Nonetheless, the highlight of the survey will be the high cost of living, which is likely to get worse this year, a paradox amidst economic growth.

“It is a worrying trend. For me it shows the structure of growth is not broad-based,” Gichinga said, noting that the economy is still being supported largely by public investments as opposed to private sector activities.

A litre of petrol, for example, retailed at Sh125.80 in December last year, an increase of over a fifth compared to an average of Sh103.30 in 2020.

One kilogramme of cabbages retailed at an average of Sh45.30, up from Sh38.50. A litre of kerosene rose by 18.5 per cent to retail at Sh100.18 while that of diesel went up by 15.6 per cent to Sh108.60.

Other products whose prices rose substantially last year include electricity, cooking gas, wheat flour, sukuma wiki, bread and meat.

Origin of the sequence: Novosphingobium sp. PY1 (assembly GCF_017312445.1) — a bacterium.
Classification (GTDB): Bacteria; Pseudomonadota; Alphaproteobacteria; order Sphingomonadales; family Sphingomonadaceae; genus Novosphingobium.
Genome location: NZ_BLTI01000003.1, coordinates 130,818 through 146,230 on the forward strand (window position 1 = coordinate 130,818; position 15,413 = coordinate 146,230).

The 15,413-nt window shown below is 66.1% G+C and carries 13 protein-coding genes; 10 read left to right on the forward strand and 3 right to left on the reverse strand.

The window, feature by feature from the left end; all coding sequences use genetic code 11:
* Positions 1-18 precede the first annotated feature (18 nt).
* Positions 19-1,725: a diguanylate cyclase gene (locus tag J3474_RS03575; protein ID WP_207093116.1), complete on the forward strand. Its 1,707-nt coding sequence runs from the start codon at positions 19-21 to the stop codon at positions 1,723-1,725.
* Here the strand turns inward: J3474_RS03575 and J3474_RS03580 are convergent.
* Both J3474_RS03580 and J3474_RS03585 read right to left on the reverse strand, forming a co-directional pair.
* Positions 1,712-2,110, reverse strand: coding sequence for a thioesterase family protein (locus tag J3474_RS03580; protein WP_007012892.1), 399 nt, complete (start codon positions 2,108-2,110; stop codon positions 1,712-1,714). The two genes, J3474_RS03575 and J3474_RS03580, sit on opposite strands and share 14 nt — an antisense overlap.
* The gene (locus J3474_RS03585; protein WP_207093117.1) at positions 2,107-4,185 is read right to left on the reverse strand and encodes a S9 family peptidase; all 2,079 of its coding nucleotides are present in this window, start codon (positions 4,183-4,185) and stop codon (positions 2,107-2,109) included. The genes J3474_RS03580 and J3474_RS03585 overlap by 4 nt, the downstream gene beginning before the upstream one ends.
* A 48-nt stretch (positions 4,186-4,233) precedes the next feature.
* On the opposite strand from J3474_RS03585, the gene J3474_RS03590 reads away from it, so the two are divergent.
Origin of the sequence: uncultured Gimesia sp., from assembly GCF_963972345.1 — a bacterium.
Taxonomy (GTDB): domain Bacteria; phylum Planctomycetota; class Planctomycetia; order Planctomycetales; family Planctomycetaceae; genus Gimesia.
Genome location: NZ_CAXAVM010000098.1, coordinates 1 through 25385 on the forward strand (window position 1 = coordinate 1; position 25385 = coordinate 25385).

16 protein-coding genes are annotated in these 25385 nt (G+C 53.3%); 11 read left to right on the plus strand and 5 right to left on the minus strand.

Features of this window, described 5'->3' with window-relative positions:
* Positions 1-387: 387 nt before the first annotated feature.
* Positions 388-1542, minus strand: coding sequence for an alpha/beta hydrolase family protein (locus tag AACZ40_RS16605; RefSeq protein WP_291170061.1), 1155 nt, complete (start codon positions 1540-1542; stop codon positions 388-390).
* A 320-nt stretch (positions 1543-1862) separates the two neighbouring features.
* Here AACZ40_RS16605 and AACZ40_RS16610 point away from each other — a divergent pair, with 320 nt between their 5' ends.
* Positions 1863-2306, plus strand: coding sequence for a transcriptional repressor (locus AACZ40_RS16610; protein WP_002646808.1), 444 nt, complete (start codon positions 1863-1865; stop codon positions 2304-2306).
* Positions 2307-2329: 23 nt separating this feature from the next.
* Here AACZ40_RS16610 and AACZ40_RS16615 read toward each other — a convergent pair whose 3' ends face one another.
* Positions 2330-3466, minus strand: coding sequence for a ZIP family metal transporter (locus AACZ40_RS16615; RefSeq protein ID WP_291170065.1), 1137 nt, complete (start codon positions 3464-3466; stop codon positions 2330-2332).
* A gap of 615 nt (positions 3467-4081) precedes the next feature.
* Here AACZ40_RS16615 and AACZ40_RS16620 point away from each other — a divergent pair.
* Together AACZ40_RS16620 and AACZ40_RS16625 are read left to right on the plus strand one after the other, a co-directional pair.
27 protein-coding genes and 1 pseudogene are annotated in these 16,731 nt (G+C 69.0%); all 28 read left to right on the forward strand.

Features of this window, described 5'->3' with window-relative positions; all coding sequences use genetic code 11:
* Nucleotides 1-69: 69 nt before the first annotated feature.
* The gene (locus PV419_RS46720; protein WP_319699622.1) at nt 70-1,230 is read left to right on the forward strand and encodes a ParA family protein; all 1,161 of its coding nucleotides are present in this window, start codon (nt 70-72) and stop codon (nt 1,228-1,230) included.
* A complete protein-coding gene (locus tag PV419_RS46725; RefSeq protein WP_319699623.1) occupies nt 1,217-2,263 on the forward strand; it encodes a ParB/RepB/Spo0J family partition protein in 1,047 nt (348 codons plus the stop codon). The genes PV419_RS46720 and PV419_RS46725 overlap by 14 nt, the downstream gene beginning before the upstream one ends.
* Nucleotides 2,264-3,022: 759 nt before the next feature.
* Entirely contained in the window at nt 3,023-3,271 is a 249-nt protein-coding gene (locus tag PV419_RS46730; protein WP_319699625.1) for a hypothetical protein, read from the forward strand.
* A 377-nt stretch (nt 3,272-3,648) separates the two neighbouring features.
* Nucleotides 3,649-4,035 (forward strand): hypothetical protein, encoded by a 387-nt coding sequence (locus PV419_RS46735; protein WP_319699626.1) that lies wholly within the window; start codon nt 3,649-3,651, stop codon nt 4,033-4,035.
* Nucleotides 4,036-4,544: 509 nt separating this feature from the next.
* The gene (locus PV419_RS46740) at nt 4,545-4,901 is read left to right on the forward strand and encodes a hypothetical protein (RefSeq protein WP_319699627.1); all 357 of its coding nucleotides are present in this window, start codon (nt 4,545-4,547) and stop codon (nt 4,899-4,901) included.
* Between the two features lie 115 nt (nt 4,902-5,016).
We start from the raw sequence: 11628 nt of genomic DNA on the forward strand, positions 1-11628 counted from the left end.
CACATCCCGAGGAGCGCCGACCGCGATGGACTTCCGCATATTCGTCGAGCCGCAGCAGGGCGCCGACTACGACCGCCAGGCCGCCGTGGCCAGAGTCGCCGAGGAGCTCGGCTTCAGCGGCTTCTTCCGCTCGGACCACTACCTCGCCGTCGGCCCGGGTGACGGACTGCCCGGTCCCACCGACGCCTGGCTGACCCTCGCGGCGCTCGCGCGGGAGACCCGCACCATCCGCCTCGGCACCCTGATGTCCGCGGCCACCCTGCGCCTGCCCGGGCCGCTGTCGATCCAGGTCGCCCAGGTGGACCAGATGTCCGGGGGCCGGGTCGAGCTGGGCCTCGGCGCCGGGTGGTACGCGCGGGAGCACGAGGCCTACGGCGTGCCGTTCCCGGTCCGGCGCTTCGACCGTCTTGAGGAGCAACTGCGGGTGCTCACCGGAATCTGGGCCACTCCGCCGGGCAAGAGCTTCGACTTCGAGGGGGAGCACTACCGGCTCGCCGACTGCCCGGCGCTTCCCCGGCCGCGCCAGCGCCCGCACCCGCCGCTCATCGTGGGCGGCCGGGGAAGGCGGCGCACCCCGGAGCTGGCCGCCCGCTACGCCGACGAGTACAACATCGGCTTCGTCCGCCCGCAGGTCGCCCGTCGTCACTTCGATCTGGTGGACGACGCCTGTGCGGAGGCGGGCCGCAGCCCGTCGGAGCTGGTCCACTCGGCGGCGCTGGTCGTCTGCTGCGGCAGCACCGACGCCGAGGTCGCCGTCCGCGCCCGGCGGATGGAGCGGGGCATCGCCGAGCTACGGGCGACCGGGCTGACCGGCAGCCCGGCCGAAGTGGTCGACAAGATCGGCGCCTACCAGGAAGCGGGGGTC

Prices of commodities continued to rise into this year, catching the attention of President Kenyatta.

In his speech during Labour Day celebrations at Nyayo Stadium, Uhuru directed employers to increase the minimum wage by 12 per cent, citing high prices of goods and services.

“As a caring government, we find there is a compelling reason to review the minimum wages to cushion workers against further erosion of their purchasing power while also guaranteeing the competitiveness of our economy,” he said.

Uhuru said the surge in food and fuel prices was occasioned by the adverse effects of the Covid-19 and the ongoing war in Eastern Europe.

He said just when the economy was recovering from the negative effects of the pandemic, Russia attacked Ukraine, a conflict that has led to the increase in prices of fuel and food.

Yatani said the economy is projected to grow at a slower pace of 6.7 per cent this year, although other forecasters such as the World Bank and the International Monetary Fund have not been as optimistic.

Besides the ongoing global crisis, which has pushed up the prices of food, the upcoming elections are also expected to dampen economic prospects as investors tend to take a wait-and-see approach.